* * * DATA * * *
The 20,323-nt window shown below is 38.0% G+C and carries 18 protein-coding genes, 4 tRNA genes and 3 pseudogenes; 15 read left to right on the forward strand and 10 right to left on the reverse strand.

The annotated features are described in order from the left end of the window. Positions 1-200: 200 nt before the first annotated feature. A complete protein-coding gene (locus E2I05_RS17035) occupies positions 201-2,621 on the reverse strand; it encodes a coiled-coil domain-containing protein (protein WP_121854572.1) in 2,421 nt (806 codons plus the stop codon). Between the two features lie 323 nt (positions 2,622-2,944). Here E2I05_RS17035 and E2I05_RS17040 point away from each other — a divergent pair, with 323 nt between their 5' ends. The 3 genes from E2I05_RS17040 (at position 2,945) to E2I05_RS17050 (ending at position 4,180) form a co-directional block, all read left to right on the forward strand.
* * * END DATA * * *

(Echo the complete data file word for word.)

The 20,323-nt window shown below is 38.0% G+C and carries 18 protein-coding genes, 4 tRNA genes and 3 pseudogenes; 15 read left to right on the forward strand and 10 right to left on the reverse strand.

The annotated features are described in order from the left end of the window. Positions 1-200: 200 nt before the first annotated feature. A complete protein-coding gene (locus E2I05_RS17035) occupies positions 201-2,621 on the reverse strand; it encodes a coiled-coil domain-containing protein (protein WP_121854572.1) in 2,421 nt (806 codons plus the stop codon). Between the two features lie 323 nt (positions 2,622-2,944). Here E2I05_RS17035 and E2I05_RS17040 point away from each other — a divergent pair, with 323 nt between their 5' ends. The 3 genes from E2I05_RS17040 (at position 2,945) to E2I05_RS17050 (ending at position 4,180) form a co-directional block, all read left to right on the forward strand.